Grief heightens one’s ability to sift wheat from chaff. It sharpens one’s vision to see those who will share in one’s suffering. It teaches one to refuse false comforts and poorly spoken truths. But these same capacities create barriers. They can make one resistant to love and its demands. Grief can harden a heart.
Grief’s ability to harden a person is not wholly bad. As frail children vulnerable in the world, we need a strength that can fortify us. But we can become so hardened that we become brittle. We need strength, but we need a strength that bends. And it is here that grief speaks a lie. Or, should I say, it is here that I tell myself a lie and attribute it to grief. I tell myself that I pray difficult and troubled prayers from a discontented faith, but I refuse to acknowledge that the same lament can be voiced by both hardened and supple hearts. And I wonder which heart I have.
Lord God, give me a faith that can pray difficult prayers. But more than this, grant to Your child a teachable spirit that I might pray with faith and humility.
I do not cling to faith as if I have some kind of grip on it. No, faith enfolds me as a stretcher. And I find myself carried to the wounded One who alone can heal.
I do not hold to hope as if I have the energy to carry it. No, hope holds and stays me on the course. And I find myself in a company of the fatigued in whose Presence there is refreshing.
I do not seize love as if, by my grasping, I have the ability to make it mine. No, Love visits and bids me welcome. And I find myself together in the presence of Joy.
It is a great generosity that we have these gifts. But they do not belong to us as possession. No, they are the shared ground and source by which we come to be whole.
And they are enacted within the grace of fellow travelers. It is the work of those who carry that envelops me in faith. It is the companionship of those whose hopes I borrow that strengthens halting steps. It is a consoling love whose abiding melds joy with the sorrow.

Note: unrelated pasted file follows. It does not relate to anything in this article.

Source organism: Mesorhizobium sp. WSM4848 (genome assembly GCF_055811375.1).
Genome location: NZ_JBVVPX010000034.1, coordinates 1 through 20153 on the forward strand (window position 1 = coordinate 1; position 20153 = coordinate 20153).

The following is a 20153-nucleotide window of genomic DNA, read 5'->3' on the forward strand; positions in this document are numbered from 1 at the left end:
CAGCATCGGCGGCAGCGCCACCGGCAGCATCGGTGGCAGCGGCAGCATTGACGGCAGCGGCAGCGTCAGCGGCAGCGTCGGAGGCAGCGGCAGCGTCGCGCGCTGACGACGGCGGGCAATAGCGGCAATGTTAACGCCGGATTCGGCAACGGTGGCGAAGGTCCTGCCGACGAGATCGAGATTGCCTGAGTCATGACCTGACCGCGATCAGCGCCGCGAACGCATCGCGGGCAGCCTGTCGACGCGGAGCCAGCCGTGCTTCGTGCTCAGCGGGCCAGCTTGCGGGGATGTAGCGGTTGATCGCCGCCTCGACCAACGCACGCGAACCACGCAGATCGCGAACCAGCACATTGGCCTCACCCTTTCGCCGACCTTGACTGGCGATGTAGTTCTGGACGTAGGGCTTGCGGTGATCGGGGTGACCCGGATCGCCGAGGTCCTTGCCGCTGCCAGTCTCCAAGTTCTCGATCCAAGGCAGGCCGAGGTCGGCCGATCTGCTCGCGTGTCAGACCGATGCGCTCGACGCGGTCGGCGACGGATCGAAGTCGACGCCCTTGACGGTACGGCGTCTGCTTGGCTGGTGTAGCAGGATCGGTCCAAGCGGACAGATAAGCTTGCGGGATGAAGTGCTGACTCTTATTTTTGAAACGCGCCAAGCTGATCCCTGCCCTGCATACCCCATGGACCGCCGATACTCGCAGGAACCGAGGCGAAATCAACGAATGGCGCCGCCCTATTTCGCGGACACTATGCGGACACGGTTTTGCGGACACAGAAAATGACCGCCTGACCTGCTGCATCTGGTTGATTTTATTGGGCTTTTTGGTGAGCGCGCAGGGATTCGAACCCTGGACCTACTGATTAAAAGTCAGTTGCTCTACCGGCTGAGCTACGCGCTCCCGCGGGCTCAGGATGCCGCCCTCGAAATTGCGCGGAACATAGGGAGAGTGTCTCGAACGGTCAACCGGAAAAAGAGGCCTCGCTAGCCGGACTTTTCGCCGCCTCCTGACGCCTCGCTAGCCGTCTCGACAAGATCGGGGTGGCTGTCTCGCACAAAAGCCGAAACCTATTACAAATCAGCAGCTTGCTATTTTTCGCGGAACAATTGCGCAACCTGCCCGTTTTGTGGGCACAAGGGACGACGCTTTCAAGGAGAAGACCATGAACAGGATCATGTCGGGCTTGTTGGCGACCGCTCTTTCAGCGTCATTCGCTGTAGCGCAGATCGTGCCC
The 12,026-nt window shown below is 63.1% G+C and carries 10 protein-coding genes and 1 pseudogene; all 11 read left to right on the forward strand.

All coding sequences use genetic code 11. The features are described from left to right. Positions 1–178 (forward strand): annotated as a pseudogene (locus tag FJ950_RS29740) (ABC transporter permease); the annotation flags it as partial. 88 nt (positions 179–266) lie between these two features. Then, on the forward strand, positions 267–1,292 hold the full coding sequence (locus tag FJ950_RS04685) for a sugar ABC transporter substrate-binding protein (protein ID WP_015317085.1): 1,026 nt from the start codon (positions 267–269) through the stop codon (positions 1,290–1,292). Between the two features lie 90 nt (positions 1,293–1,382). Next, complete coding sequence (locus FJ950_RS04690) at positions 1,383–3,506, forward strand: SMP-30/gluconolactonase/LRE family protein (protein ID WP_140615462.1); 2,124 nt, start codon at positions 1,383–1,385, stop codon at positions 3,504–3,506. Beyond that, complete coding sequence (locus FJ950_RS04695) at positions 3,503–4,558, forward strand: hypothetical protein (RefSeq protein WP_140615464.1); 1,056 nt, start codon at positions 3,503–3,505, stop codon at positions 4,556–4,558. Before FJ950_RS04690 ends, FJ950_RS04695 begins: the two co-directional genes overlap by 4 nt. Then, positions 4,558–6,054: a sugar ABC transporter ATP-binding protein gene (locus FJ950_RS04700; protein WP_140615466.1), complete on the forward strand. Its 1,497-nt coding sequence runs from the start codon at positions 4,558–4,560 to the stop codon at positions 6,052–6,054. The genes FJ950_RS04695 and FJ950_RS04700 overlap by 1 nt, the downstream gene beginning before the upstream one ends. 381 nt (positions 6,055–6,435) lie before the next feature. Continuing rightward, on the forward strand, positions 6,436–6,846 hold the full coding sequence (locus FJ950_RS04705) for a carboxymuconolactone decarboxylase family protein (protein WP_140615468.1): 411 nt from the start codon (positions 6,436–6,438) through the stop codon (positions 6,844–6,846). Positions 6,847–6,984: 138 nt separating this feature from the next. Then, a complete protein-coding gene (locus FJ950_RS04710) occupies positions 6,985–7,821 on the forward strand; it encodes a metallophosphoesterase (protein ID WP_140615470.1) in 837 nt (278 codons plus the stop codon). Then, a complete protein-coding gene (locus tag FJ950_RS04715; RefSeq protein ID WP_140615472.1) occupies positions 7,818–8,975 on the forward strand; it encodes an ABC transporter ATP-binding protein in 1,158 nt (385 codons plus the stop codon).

I ask only for a heart receptive to these gifts and for words by which I express proper thanks.
I often write about words that injure the suffering. I often describe ways in which we unintentionally wound those who grieve. I seldom recount the words that offered healing, or detail a presence that cuts through as light and clarity, the friendships that have restored hope.
Perhaps it is because the injuries are so common and so avoidable that they are so salient. It is easy to fixate; it is important to ask others to avoid re-injuring those who have had enough. Perhaps it is because redeeming words and presence are rarely visible and so particular that it is difficult to describe them in ways that capture their significance.
But it is essential to offer portraits of those have been ministers of grace. It is necessary to make visible the forms of presence that are gifts to those who suffer.
I could tell many stories, but this will suffice for today. He came near. He prayed only for courage and grace. He etched the sign of the cross on my son’s brow. He anointed his head, touching him tenderly. He sat next to me taking in the presence of my son who had been promised nothing and who could do nothing but receive love. And I received as much love from his presence with me. He sat and listened; he did not speak idle or intrusive words. He brought others near to welcome Sam. And hours later - after the pause of death - he reluctantly spoke to us of his experience as Sam’s breath gave way. His reticence was a clear sign of his singular desire to offer hope. He did not speak false promises, but pointed to the truth of a God whose desire is abundance. And in the shadows of grief, he sought to help us remember well. He listened to broken thoughts spoken in the pain and anger of grief. As invited, he spoke true words about our hope - the hope of those for whom grief is not the final word. He loved quietly, patiently, and without a thought to his own anxieties. I sense that my questions, my wandering and lost thoughts, do not trouble him; if they do, he lifts them up as prayers I won’t hear.
There are many who have offered themselves to us as a comfort. They have never asked for recognition; they have only sought to come near to us. Each has come with tender hearts bent on listening. When invited, they have offered life-giving words of shared suffering. They have invited others to welcome and to know Sam - perhaps the greatest gift anyone could offer us. They have walked with us remembering both the difficult sorrow and the difficult joy; they continue to help us remember rightly and well.
They have, by their quiet, patient, gracious friendship, given to me the ability to trust. May I be such a friend.